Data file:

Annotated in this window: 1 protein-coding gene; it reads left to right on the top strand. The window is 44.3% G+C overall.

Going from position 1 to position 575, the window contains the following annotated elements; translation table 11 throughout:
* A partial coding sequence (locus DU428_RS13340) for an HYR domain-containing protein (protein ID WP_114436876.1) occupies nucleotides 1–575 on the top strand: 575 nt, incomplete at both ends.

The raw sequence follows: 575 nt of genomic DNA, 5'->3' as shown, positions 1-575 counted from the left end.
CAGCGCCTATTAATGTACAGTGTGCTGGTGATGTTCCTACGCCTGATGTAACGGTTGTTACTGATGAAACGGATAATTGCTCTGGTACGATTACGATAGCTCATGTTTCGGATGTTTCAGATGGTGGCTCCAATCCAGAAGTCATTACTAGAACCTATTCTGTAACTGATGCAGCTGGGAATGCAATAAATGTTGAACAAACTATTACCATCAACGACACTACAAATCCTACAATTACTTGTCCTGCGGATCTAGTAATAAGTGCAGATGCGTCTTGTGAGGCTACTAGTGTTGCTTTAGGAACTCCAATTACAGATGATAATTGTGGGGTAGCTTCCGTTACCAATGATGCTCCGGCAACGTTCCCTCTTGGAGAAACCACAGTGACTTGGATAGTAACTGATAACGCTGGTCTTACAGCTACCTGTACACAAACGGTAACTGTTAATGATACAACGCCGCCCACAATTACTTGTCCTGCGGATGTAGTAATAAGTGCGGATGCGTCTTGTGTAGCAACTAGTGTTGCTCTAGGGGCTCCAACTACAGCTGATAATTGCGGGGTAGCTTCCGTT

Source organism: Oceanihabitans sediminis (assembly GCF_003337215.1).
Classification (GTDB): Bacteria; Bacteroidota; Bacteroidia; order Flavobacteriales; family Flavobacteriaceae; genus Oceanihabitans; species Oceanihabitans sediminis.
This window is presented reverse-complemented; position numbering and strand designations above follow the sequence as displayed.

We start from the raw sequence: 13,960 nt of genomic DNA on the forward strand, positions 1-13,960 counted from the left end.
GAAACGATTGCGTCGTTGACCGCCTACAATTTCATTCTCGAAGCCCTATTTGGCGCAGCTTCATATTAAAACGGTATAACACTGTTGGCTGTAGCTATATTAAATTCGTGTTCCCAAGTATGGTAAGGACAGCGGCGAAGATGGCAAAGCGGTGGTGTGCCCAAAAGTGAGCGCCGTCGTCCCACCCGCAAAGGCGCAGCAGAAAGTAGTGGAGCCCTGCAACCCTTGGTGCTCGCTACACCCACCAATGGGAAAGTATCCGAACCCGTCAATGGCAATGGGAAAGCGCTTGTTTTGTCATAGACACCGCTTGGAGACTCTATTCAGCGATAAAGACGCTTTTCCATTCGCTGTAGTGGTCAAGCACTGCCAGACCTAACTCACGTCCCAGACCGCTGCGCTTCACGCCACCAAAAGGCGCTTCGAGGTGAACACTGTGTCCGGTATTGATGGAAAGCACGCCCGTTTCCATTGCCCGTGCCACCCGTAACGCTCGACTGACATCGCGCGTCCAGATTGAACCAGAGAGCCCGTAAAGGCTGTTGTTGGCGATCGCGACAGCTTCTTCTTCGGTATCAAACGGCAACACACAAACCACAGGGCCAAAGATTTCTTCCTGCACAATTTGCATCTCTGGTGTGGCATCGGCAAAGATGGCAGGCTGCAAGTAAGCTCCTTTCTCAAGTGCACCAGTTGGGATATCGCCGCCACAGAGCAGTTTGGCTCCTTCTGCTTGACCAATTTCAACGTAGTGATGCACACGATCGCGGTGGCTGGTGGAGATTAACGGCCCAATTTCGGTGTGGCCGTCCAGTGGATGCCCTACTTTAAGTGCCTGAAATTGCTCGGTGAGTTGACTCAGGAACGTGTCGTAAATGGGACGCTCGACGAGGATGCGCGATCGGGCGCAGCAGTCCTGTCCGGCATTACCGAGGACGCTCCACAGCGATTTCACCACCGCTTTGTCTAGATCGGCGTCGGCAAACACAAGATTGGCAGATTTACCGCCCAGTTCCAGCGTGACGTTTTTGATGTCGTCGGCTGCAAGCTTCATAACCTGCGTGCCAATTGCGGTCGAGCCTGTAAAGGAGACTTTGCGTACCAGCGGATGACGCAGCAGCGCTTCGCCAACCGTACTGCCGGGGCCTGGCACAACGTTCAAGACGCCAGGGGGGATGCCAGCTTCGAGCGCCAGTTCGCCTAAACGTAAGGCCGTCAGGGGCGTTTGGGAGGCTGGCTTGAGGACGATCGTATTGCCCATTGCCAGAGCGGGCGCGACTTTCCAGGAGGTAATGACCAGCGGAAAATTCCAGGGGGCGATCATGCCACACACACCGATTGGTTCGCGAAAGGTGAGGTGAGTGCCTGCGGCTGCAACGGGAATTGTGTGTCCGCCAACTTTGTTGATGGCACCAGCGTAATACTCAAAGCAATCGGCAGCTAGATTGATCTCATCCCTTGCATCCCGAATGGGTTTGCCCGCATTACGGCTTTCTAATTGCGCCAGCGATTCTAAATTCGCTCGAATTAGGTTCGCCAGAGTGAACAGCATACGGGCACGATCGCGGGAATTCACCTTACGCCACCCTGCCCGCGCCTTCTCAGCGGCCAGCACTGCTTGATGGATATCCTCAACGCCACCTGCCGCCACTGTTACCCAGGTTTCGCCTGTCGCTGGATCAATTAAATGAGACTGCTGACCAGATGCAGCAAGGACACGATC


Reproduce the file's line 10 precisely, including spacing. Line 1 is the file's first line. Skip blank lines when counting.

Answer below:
GAAACGATTGCGTCGTTGACCGCCTACAATTTCATTCTCGAAGCCCTATTTGGCGCAGCTTCATATTAAAACGGTATAACACTGTTGGCTGTAGCTATATTAAATTCGTGTTCCCAAGTATGGTAAGGACAGCGGCGAAGATGGCAAAGCGGTGGTGTGCCCAAAAGTGAGCGCCGTCGTCCCACCCGCAAAGGCGCAGCAGAAAGTAGTGGAGCCCTGCAACCCTTGGTGCTCGCTACACCCACCAATGGGAAAGTATCCGAACCCGTCAATGGCAATGGGAAAGCGCTTGTTTTGTCATAGACACCGCTTGGAGACTCTATTCAGCGATAAAGACGCTTTTCCATTCGCTGTAGTGGTCAAGCACTGCCAGACCTAACTCACGTCCCAGACCGCTGCGCTTCACGCCACCAAAAGGCGCTTCGAGGTGAACACTGTGTCCGGTATTGATGGAAAGCACGCCCGTTTCCATTGCCCGTGCCACCCGTAACGCTCGACTGACATCGCGCGTCCAGATTGAACCAGAGAGCCCGTAAAGGCTGTTGTTGGCGATCGCGACAGCTTCTTCTTCGGTATCAAACGGCAACACACAAACCACAGGGCCAAAGATTTCTTCCTGCACAATTTGCATCTCTGGTGTGGCATCGGCAAAGATGGCAGGCTGCAAGTAAGCTCCTTTCTCAAGTGCACCAGTTGGGATATCGCCGCCACAGAGCAGTTTGGCTCCTTCTGCTTGACCAATTTCAACGTAGTGATGCACACGATCGCGGTGGCTGGTGGAGATTAACGGCCCAATTTCGGTGTGGCCGTCCAGTGGATGCCCTACTTTAAGTGCCTGAAATTGCTCGGTGAGTTGACTCAGGAACGTGTCGTAAATGGGACGCTCGACGAGGATGCGCGATCGGGCGCAGCAGTCCTGTCCGGCATTACCGAGGACGCTCCACAGCGATTTCACCACCGCTTTGTCTAGATCGGCGTCGGCAAACACAAGATTGGCAGATTTACCGCCCAGTTCCAGCGTGACGTTTTTGATGTCGTCGGCTGCAAGCTTCATAACCTGCGTGCCAATTGCGGTCGAGCCTGTAAAGGAGACTTTGCGTACCAGCGGATGACGCAGCAGCGCTTCGCCAACCGTACTGCCGGGGCCTGGCACAACGTTCAAGACGCCAGGGGGGATGCCAGCTTCGAGCGCCAGTTCGCCTAAACGTAAGGCCGTCAGGGGCGTTTGGGAGGCTGGCTTGAGGACGATCGTATTGCCCATTGCCAGAGCGGGCGCGACTTTCCAGGAGGTAATGACCAGCGGAAAATTCCAGGGGGCGATCATGCCACACACACCGATTGGTTCGCGAAAGGTGAGGTGAGTGCCTGCGGCTGCAACGGGAATTGTGTGTCCGCCAACTTTGTTGATGGCACCAGCGTAATACTCAAAGCAATCGGCAGCTAGATTGATCTCATCCCTTGCATCCCGAATGGGTTTGCCCGCATTACGGCTTTCTAATTGCGCCAGCGATTCTAAATTCGCTCGAATTAGGTTCGCCAGAGTGAACAGCATACGGGCACGATCGCGGGAATTCACCTTACGCCACCCTGCCCGCGCCTTCTCAGCGGCCAGCACTGCTTGATGGATATCCTCAACGCCACCTGCCGCCACTGTTACCCAGGTTTCGCCTGTCGCTGGATCAATTAAATGAGACTGCTGACCAGATGCAGCAAGGACACGATC